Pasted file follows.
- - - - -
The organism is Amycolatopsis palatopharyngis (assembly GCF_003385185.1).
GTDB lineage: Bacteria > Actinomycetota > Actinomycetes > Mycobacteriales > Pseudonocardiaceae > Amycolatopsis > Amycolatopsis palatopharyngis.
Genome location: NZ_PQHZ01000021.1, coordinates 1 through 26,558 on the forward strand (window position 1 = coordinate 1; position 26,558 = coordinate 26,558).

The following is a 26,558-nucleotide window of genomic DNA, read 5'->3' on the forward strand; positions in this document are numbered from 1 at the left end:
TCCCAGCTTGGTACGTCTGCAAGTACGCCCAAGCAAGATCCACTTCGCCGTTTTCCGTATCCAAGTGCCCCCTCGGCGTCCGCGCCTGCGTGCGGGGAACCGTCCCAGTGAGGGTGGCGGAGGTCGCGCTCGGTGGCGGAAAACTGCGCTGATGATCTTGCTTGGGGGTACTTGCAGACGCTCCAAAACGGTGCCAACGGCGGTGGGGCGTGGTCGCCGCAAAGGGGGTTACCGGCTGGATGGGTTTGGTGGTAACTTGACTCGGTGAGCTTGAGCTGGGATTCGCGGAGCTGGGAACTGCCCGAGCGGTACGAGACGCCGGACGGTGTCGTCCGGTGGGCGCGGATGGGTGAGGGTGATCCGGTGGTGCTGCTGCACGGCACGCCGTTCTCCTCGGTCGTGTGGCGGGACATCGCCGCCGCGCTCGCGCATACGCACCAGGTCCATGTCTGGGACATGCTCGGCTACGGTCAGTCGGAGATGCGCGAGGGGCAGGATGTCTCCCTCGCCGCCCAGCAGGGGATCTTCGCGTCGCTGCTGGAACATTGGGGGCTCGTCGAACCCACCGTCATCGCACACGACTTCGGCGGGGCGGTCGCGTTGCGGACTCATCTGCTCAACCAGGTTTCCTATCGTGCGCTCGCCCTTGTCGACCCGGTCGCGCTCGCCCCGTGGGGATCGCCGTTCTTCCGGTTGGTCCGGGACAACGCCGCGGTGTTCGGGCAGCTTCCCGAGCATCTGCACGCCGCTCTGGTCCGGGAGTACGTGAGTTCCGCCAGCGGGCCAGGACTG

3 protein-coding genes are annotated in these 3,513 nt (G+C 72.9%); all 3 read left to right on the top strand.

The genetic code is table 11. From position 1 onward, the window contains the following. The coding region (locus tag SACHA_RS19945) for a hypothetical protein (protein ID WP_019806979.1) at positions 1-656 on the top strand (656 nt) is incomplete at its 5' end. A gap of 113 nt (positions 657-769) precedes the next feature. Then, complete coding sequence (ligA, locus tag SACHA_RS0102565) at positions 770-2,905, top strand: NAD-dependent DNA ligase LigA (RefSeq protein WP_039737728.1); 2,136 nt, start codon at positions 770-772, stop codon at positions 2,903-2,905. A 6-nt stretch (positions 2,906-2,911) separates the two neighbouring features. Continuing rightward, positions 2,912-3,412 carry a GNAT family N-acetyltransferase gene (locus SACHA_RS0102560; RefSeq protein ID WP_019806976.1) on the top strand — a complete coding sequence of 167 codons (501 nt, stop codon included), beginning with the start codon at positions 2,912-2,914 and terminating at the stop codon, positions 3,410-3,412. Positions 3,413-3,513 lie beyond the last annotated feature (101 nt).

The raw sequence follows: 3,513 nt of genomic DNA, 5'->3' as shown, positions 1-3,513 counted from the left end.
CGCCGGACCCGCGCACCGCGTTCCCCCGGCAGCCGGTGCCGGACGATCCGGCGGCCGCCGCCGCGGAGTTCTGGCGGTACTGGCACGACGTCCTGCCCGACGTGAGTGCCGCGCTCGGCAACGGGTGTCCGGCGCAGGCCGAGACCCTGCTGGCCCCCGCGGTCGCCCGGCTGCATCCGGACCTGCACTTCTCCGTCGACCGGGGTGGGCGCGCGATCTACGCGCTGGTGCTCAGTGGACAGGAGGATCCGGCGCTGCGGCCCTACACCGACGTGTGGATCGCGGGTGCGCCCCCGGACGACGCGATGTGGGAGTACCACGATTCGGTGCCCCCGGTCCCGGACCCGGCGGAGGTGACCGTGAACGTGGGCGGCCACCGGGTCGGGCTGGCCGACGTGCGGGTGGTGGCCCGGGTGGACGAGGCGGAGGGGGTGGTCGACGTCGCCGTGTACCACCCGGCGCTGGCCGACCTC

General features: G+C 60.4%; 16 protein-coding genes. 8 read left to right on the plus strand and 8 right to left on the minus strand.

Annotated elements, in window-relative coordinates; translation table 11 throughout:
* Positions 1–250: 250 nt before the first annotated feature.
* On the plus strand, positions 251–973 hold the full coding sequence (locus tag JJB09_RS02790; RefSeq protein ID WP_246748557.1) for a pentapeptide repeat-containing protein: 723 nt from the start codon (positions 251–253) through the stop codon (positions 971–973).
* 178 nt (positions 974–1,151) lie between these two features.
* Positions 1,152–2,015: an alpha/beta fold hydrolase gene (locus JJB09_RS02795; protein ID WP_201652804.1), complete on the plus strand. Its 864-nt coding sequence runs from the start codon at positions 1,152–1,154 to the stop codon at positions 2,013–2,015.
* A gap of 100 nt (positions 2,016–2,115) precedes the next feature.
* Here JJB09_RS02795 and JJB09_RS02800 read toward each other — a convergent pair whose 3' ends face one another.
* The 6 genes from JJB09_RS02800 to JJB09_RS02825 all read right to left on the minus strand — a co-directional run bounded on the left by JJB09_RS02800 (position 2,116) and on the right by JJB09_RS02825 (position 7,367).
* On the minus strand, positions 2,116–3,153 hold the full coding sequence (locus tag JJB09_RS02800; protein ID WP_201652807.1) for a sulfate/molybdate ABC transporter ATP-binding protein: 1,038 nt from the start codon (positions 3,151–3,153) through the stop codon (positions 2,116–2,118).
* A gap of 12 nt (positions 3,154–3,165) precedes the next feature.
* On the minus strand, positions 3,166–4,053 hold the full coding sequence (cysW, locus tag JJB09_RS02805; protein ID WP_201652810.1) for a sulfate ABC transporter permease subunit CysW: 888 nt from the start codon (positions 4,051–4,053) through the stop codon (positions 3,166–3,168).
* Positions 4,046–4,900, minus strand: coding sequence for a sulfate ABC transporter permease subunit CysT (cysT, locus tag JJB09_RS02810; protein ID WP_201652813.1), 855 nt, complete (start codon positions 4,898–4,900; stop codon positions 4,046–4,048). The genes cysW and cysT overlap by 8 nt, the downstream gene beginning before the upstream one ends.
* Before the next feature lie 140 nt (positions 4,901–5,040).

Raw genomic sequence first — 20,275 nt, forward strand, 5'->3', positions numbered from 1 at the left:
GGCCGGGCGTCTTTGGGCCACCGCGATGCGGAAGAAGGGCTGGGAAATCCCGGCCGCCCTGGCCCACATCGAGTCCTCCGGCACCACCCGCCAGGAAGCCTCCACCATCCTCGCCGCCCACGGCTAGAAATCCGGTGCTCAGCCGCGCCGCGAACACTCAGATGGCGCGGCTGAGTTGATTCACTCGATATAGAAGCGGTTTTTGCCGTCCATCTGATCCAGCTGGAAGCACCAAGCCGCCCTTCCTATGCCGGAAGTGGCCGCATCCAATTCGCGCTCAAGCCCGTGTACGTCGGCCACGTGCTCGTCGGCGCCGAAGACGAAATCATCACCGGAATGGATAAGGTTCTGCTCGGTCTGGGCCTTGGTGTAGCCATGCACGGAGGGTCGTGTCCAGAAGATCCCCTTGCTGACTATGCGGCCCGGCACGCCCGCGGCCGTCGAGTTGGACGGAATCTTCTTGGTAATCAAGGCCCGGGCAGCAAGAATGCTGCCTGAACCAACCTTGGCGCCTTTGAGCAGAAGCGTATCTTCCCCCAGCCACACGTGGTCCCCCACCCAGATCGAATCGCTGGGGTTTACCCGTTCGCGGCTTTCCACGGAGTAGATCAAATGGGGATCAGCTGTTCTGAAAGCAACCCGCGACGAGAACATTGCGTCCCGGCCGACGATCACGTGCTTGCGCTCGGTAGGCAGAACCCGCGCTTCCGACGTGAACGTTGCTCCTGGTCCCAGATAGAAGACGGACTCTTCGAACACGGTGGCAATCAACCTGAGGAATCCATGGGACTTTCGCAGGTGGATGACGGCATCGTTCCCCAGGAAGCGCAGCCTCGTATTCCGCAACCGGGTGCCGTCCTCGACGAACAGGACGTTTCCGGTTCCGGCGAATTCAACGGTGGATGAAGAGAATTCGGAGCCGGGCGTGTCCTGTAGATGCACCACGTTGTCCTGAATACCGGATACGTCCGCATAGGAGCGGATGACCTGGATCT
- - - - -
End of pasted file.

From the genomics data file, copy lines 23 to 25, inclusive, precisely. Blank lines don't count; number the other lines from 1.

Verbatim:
* Before the next feature lie 140 nt (positions 4,901–5,040).

Raw genomic sequence first — 20,275 nt, forward strand, 5'->3', positions numbered from 1 at the left:
GGCCGGGCGTCTTTGGGCCACCGCGATGCGGAAGAAGGGCTGGGAAATCCCGGCCGCCCTGGCCCACATCGAGTCCTCCGGCACCACCCGCCAGGAAGCCTCCACCATCCTCGCCGCCCACGGCTAGAAATCCGGTGCTCAGCCGCGCCGCGAACACTCAGATGGCGCGGCTGAGTTGATTCACTCGATATAGAAGCGGTTTTTGCCGTCCATCTGATCCAGCTGGAAGCACCAAGCCGCCCTTCCTATGCCGGAAGTGGCCGCATCCAATTCGCGCTCAAGCCCGTGTACGTCGGCCACGTGCTCGTCGGCGCCGAAGACGAAATCATCACCGGAATGGATAAGGTTCTGCTCGGTCTGGGCCTTGGTGTAGCCATGCACGGAGGGTCGTGTCCAGAAGATCCCCTTGCTGACTATGCGGCCCGGCACGCCCGCGGCCGTCGAGTTGGACGGAATCTTCTTGGTAATCAAGGCCCGGGCAGCAAGAATGCTGCCTGAACCAACCTTGGCGCCTTTGAGCAGAAGCGTATCTTCCCCCAGCCACACGTGGTCCCCCACCCAGATCGAATCGCTGGGGTTTACCCGTTCGCGGCTTTCCACGGAGTAGATCAAATGGGGATCAGCTGTTCTGAAAGCAACCCGCGACGAGAACATTGCGTCCCGGCCGACGATCACGTGCTTGCGCTCGGTAGGCAGAACCCGCGCTTCCGACGTGAACGTTGCTCCTGGTCCCAGATAGAAGACGGACTCTTCGAACACGGTGGCAATCAACCTGAGGAATCCATGGGACTTTCGCAGGTGGATGACGGCATCGTTCCCCAGGAAGCGCAGCCTCGTATTCCGCAACCGGGTGCCGTCCTCGACGAACAGGACGTTTCCGGTTCCGGCGAATTCAACGGTGGATGAAGAGAATTCGGAGCCGGGCGTGTCCTGTAGATGCACCACGTTGTCCTGAATACCGGATACGTCCGCATAGGAGCGGATGACCTGGATCT